For his final year research report University of Queensland Bachelor of Regional and Town Planning student, Cliff Schmidt, decided to research the role social networking sites can play in encouraging planning participation.
Mr. Schmidt, who graduated from UQ this week, investigated how powerful communication platforms, like Facebook and Twitter, are developing into useful resources for planners.
I think it is important to know more about this area to gain an appreciation of the emerging potential of using social-networks as platforms for public participation in contemporary planning, Mr. Schmidt said.
As part of his research Mr. Schmidt undertook an audit of current social media usage, for the purpose of community engagement in planning matters, by four councils within South East Queensland.
Mr. Schmidt noticed that in most cases the conversation was one directional.
It was evident that for each council, the application of social media was generally limited to informing the community of planning matters and did not provide the opportunity for higher levels of engagement such as collaboration, he said.
While Mr. Schmidt's research highlighted a number of barriers to public participation, such as the exclusion of individuals who don't have access to the internet, he also identified a number of opportunities.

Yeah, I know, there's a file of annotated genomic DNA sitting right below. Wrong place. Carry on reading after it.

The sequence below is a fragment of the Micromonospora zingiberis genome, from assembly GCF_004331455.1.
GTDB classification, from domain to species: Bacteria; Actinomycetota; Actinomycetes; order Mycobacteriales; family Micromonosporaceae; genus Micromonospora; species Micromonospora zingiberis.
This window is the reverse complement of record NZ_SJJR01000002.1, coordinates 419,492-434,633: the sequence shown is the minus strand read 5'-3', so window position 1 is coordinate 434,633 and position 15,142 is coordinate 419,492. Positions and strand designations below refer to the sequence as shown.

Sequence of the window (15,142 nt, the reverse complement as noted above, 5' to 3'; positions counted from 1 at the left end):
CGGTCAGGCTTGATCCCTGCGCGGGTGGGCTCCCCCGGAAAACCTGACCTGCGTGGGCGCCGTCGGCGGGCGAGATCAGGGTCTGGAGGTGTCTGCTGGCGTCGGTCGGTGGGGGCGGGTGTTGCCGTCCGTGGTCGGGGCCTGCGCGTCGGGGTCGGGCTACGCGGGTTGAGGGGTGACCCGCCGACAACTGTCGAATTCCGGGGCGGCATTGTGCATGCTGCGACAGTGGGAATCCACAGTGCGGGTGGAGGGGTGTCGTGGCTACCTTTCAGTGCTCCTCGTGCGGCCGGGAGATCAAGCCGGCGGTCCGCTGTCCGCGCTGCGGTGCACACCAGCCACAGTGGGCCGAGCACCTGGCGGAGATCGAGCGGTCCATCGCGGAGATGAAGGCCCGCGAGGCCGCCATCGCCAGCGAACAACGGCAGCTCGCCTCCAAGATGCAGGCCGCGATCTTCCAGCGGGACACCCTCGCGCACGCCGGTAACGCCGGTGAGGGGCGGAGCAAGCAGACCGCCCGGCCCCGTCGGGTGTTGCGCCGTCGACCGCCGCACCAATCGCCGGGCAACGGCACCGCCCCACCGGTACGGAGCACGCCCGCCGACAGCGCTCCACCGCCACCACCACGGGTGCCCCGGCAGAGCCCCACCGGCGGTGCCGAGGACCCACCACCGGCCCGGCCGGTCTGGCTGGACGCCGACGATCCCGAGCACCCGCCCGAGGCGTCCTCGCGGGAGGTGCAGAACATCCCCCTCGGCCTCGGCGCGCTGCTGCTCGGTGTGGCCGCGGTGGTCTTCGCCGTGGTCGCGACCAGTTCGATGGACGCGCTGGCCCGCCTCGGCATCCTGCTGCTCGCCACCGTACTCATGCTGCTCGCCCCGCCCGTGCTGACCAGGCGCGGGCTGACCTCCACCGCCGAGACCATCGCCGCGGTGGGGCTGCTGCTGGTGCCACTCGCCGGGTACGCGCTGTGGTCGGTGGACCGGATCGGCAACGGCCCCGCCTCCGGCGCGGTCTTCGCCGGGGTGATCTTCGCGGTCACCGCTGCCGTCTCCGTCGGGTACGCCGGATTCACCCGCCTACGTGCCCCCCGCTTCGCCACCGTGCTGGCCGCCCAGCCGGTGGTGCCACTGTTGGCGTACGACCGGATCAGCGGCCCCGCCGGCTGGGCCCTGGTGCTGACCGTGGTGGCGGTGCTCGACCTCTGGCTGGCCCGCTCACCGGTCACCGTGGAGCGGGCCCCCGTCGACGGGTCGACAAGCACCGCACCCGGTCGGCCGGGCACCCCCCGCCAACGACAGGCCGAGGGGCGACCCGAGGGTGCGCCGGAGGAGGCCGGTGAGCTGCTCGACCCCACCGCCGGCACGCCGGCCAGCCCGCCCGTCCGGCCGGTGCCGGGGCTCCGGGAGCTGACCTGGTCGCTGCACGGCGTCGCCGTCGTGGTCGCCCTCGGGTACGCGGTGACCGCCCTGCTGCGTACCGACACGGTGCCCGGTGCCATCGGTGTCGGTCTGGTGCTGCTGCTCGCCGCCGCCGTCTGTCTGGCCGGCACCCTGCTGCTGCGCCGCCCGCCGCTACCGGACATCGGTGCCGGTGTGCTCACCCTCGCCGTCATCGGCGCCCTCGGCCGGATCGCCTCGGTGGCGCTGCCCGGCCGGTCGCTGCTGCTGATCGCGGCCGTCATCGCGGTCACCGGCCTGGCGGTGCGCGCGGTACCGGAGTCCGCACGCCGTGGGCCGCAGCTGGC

Facebook's survey tool provides a means of gaining interactive feedback where a range of policy options exist, while the ability to post up photos, maps and videos on Facebook allows users to visualise plans and respond with comments he said.
Furthermore, the literature indicated that social media presents an opportunity to engage a younger demographic group that would otherwise be unlikely to participate in a traditional consultation process."
Mr. Schmidt acknowledges that research in this area is still lacking but believes that there is a role for social-networking participation tools, in conjunction with face-to-face public participation, to create a more effective and representative consultation process.
It could supplement the traditional public participation process by providing information in a visually stimulating and easily accessible manner. It would also provide the opportunity for public comment and feedback to guide planning options.
Mr. Schmidt recommended that integrating these tools in the local planning phase via high-tech charrettes would be an effective use of the technology.
This face-to-face technique fosters involvement and collaboration with the community and combines the benefits of hands-on' engagement with the innovation of real-time social media tools he said.
Provided by University of Queensland